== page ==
In a 2019 women’s international volleyball competition, teams from many countries were vying for the opportunity to compete in the 2020 Olympics. The team from Bulgaria (who hadn’t been to the Olympics since 1980) was not considered a strong contender, so it was a big surprise when they beat the highly-seeded U.S. team in the first set (best out of five). The US team won the second, but Bulgaria managed to eke out the win in set 3. Set 4 was a real nail-biter until the U.S. team surged at the end for a big win. The teams continually traded the lead during the last se.
The commentators pointed out the advantage the U.S. team had because they had played extremely tough competition for years and had experienced wins after near-defeats against great odds. The sportscasters speculated that the U.S. players’ belief that they could win, gained through experience, was a deciding factor that helped them to overcome the Bulgarian team.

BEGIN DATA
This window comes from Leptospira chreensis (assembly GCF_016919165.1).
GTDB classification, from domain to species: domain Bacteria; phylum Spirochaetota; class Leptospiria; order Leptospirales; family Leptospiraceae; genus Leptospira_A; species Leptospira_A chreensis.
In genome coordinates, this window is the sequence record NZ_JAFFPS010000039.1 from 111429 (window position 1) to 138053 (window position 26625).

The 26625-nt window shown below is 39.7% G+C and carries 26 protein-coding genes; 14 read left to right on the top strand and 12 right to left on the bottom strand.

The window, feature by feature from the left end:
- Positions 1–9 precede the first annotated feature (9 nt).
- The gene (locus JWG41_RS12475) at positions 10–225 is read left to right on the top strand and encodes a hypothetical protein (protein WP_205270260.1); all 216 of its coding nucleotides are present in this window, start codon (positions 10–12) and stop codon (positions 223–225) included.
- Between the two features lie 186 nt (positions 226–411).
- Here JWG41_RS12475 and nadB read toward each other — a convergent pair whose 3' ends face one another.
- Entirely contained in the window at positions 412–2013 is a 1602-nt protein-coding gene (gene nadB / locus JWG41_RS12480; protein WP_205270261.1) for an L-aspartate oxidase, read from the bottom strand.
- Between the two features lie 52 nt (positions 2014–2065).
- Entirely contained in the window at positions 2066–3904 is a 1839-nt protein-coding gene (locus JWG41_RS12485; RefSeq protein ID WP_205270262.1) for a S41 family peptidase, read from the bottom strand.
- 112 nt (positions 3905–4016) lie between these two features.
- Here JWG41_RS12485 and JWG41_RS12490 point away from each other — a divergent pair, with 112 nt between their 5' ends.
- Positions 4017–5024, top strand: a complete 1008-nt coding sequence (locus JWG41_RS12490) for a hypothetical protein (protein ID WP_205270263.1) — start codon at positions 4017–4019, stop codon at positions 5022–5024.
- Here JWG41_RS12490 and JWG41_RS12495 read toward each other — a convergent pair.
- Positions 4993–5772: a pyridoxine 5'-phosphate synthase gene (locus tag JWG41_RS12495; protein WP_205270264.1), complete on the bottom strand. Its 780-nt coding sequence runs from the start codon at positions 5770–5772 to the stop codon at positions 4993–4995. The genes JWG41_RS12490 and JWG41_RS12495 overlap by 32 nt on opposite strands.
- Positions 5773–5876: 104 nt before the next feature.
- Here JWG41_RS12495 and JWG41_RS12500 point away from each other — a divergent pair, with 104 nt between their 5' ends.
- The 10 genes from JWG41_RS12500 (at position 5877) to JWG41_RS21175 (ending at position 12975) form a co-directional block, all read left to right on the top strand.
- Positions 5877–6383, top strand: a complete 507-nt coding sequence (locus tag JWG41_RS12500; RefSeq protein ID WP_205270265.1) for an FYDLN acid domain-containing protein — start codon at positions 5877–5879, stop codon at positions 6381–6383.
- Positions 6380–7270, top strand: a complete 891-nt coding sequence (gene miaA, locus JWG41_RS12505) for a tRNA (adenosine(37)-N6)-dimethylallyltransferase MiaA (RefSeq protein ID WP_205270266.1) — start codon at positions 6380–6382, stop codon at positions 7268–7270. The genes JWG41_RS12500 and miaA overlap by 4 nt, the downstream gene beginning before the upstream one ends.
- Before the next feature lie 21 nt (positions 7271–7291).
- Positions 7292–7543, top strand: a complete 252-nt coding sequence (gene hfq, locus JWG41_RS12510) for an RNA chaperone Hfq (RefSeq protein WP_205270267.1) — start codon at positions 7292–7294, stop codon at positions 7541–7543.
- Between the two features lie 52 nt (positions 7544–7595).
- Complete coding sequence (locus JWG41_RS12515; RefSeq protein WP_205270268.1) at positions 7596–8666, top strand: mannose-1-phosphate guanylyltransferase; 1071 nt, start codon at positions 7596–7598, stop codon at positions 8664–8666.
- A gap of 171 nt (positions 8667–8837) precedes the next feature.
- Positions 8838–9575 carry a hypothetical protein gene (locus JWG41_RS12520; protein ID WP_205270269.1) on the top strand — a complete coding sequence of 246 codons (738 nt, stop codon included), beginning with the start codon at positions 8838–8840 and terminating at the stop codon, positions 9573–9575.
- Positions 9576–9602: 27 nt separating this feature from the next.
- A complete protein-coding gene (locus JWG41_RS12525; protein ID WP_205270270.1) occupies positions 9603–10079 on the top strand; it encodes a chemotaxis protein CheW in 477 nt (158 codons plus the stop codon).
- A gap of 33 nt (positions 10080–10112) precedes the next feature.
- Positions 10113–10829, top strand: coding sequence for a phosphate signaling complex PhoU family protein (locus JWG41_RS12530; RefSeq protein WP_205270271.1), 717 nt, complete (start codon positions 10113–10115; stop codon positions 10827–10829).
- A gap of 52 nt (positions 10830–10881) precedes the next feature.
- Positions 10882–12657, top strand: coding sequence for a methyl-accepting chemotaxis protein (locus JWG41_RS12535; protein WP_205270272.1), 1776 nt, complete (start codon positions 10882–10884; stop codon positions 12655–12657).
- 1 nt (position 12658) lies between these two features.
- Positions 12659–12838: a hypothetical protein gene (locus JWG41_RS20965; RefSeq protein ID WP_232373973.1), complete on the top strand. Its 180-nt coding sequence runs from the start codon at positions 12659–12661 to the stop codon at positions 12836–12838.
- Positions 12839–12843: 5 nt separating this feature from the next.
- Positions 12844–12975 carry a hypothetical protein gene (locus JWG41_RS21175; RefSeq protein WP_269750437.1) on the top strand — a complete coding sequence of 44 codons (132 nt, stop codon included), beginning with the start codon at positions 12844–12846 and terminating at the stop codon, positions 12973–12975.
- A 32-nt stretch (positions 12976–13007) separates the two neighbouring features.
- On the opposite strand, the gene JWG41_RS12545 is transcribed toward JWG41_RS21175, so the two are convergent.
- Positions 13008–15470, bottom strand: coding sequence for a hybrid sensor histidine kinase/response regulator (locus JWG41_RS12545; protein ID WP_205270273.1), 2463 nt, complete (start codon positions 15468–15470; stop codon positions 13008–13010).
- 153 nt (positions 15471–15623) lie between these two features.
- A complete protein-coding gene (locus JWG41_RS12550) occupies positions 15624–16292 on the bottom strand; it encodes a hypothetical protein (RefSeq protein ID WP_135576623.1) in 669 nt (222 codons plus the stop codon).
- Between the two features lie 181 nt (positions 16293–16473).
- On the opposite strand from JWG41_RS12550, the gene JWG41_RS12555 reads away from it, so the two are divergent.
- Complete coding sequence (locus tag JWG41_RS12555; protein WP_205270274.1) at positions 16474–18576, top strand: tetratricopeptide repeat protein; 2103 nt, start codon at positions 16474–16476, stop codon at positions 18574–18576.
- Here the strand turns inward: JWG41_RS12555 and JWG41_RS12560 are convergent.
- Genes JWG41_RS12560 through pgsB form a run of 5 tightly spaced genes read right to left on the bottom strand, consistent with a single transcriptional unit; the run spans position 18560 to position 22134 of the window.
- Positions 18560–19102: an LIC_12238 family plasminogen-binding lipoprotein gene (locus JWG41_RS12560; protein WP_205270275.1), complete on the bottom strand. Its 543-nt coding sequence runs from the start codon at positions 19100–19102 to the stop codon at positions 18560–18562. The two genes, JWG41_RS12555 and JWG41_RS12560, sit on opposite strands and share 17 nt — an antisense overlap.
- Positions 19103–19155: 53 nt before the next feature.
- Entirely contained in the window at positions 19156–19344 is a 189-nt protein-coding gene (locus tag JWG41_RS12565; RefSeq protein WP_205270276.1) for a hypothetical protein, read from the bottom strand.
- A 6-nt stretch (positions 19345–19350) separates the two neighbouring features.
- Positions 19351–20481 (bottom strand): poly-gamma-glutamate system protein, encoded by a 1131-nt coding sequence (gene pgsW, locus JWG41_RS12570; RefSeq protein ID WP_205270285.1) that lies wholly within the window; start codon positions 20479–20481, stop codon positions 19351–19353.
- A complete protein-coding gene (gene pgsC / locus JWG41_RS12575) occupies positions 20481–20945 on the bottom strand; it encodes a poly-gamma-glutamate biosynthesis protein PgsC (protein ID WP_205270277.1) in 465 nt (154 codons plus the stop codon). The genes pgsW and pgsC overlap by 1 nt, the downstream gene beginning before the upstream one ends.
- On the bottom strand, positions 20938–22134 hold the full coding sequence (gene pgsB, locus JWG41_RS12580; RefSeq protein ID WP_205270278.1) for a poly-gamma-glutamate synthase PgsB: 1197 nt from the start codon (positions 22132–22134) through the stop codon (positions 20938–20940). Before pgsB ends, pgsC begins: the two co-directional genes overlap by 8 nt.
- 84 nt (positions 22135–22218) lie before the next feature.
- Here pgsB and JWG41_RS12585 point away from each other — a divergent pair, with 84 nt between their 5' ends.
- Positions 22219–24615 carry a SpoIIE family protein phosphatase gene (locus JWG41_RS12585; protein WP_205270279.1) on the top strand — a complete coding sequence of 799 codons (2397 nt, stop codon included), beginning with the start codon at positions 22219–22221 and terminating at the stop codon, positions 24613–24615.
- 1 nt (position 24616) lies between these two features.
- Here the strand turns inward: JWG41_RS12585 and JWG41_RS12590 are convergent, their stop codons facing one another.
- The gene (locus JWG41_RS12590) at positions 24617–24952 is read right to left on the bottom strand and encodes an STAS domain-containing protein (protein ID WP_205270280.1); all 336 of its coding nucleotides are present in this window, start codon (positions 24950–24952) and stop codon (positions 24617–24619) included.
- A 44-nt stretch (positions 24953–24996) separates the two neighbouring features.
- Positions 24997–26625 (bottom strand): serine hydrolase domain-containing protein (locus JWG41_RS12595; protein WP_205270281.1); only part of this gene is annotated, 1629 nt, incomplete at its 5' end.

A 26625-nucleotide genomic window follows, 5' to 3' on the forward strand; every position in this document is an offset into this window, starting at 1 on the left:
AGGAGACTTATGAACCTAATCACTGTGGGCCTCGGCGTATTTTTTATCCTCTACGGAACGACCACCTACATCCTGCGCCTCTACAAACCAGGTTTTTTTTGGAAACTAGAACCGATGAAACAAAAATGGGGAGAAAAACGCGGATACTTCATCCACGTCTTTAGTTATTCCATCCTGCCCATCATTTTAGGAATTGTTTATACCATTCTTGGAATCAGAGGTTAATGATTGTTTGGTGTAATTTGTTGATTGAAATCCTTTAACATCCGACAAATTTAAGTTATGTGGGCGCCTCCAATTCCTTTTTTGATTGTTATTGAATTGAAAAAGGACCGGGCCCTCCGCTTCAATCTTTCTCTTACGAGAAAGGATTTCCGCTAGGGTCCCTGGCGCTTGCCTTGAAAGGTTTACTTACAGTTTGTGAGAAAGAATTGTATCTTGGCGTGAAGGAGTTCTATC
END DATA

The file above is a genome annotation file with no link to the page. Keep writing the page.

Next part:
Could this be true for Christians also as they fight through life’s tough battles?
- How could what you believe affect the outcome of an athletic competition? Would this also be true of our battle against evil?
- What chance do new believers, without experience, have to defeat evil? What is the role of a more experienced athlete—or Christian—in a team effort? How can we apply this to our church?
- What does it take for an athlete or athletic team to qualify for the Olympics? Compare this kind of effort to a Christian soldier “marching as to war.”
Excerpt from the upcoming book "The Chain Reaction of Praise" by Keith Korver and Kathie Evenhouse